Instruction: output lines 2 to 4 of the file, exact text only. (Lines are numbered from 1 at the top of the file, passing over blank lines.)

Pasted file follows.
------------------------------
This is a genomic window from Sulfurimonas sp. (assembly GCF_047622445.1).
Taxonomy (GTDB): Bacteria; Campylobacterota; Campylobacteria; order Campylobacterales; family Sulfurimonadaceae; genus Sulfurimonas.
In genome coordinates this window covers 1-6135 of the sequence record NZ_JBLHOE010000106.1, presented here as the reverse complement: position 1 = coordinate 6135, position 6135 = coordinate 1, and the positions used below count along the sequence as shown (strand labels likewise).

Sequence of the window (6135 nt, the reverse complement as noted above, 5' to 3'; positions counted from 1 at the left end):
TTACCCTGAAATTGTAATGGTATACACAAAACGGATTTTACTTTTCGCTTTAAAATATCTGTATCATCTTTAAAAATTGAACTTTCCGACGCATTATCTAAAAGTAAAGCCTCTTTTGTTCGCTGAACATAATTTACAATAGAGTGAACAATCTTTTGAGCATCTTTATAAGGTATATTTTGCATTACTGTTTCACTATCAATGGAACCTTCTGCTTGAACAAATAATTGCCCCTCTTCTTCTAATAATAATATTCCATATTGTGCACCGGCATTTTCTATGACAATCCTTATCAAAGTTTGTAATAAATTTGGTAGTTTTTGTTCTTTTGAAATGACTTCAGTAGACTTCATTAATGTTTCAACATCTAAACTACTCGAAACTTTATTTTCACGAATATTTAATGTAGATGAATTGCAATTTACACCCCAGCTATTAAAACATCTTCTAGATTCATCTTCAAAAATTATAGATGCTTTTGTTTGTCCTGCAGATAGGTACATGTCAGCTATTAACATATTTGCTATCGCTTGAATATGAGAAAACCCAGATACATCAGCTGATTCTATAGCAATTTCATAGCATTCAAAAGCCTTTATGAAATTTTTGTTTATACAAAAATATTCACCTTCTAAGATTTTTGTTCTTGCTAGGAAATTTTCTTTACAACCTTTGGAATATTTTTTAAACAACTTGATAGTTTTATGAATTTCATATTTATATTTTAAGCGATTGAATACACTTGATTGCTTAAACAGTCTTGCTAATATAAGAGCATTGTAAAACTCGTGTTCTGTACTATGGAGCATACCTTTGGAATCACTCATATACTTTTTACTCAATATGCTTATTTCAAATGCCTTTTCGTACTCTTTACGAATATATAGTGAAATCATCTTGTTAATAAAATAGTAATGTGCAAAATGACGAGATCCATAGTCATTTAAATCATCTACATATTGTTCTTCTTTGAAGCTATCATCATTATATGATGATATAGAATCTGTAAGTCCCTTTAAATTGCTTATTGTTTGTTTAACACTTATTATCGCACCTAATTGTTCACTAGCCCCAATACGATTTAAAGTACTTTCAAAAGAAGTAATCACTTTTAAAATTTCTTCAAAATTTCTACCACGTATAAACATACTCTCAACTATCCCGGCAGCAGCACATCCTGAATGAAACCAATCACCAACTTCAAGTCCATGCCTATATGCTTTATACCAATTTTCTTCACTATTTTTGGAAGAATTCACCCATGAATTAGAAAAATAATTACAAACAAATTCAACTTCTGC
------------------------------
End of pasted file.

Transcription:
Taxonomy (GTDB): Bacteria; Campylobacterota; Campylobacteria; order Campylobacterales; family Sulfurimonadaceae; genus Sulfurimonas.
In genome coordinates this window covers 1-6135 of the sequence record NZ_JBLHOE010000106.1, presented here as the reverse complement: position 1 = coordinate 6135, position 6135 = coordinate 1, and the positions used below count along the sequence as shown (strand labels likewise).

Sequence of the window (6135 nt, the reverse complement as noted above, 5' to 3'; positions counted from 1 at the left end):